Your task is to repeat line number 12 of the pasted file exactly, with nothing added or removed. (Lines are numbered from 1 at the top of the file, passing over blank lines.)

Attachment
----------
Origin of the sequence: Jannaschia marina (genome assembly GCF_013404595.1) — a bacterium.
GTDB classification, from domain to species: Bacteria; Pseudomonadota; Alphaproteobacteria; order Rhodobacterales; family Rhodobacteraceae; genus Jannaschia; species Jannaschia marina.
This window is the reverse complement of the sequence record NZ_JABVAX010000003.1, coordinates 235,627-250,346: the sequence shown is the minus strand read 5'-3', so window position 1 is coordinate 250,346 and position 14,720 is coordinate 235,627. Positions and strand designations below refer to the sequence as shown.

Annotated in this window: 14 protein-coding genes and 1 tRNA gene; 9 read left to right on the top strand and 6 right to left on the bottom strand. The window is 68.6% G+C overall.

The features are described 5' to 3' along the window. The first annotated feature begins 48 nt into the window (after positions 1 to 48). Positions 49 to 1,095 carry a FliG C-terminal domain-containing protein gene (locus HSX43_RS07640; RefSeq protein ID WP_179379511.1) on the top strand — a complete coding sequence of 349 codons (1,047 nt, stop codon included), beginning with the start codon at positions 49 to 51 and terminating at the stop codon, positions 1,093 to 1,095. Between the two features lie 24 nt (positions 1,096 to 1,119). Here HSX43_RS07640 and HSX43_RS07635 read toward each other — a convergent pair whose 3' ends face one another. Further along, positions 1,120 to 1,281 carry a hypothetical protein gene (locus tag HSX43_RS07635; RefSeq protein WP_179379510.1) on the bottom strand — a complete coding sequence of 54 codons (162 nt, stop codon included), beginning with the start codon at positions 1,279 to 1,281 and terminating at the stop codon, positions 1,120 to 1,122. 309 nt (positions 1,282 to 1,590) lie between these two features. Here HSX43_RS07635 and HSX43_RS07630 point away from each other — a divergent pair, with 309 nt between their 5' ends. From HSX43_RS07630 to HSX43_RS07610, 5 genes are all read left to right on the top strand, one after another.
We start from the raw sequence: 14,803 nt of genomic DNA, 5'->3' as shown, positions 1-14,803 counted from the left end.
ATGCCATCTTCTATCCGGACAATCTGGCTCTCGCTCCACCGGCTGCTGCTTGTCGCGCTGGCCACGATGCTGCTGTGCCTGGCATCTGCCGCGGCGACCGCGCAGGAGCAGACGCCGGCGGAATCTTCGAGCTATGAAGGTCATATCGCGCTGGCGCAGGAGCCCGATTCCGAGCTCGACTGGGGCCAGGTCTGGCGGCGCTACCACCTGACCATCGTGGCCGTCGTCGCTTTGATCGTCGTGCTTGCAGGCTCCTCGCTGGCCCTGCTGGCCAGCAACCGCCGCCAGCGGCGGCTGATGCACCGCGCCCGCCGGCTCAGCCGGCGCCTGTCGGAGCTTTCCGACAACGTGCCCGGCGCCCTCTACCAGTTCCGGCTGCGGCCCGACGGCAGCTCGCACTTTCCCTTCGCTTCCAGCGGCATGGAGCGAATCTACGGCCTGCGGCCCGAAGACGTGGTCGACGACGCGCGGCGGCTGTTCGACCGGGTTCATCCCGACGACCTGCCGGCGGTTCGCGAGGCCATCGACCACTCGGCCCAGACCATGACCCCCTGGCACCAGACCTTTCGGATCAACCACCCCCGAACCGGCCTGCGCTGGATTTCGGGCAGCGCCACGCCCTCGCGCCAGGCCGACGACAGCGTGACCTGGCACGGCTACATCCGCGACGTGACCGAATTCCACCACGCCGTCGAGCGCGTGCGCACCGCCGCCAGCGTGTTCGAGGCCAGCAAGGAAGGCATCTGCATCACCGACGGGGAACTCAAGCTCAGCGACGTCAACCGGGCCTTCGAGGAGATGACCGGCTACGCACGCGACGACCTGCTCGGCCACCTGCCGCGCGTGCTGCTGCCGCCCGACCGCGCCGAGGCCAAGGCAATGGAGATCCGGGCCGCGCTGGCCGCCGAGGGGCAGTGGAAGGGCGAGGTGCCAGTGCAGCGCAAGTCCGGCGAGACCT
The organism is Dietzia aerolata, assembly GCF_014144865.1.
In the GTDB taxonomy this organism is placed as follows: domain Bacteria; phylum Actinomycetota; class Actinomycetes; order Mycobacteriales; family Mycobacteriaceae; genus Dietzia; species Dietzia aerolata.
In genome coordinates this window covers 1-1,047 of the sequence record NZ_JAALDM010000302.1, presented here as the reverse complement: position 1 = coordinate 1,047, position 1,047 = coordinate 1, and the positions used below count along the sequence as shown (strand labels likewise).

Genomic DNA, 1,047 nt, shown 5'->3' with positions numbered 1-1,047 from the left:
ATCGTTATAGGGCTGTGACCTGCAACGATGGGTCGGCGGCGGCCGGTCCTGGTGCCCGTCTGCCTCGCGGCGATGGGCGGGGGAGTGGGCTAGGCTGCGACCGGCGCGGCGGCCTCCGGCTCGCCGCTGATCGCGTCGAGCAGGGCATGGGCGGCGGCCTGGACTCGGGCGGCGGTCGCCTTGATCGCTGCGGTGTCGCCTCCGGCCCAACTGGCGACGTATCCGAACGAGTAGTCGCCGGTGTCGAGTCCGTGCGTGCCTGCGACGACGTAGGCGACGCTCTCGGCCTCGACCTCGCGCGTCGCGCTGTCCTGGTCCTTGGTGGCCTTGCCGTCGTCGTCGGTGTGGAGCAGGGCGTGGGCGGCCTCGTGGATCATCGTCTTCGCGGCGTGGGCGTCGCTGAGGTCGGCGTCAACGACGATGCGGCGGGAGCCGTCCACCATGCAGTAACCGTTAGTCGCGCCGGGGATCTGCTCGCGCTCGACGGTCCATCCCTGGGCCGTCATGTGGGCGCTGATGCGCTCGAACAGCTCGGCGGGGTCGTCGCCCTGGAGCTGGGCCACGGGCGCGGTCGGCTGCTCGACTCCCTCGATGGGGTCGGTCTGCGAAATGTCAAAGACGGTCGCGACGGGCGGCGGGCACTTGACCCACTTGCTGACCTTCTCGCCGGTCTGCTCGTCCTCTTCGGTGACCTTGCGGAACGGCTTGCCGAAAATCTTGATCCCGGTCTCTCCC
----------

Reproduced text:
ATCGTTATAGGGCTGTGACCTGCAACGATGGGTCGGCGGCGGCCGGTCCTGGTGCCCGTCTGCCTCGCGGCGATGGGCGGGGGAGTGGGCTAGGCTGCGACCGGCGCGGCGGCCTCCGGCTCGCCGCTGATCGCGTCGAGCAGGGCATGGGCGGCGGCCTGGACTCGGGCGGCGGTCGCCTTGATCGCTGCGGTGTCGCCTCCGGCCCAACTGGCGACGTATCCGAACGAGTAGTCGCCGGTGTCGAGTCCGTGCGTGCCTGCGACGACGTAGGCGACGCTCTCGGCCTCGACCTCGCGCGTCGCGCTGTCCTGGTCCTTGGTGGCCTTGCCGTCGTCGTCGGTGTGGAGCAGGGCGTGGGCGGCCTCGTGGATCATCGTCTTCGCGGCGTGGGCGTCGCTGAGGTCGGCGTCAACGACGATGCGGCGGGAGCCGTCCACCATGCAGTAACCGTTAGTCGCGCCGGGGATCTGCTCGCGCTCGACGGTCCATCCCTGGGCCGTCATGTGGGCGCTGATGCGCTCGAACAGCTCGGCGGGGTCGTCGCCCTGGAGCTGGGCCACGGGCGCGGTCGGCTGCTCGACTCCCTCGATGGGGTCGGTCTGCGAAATGTCAAAGACGGTCGCGACGGGCGGCGGGCACTTGACCCACTTGCTGACCTTCTCGCCGGTCTGCTCGTCCTCTTCGGTGACCTTGCGGAACGGCTTGCCGAAAATCTTGATCCCGGTCTCTCCC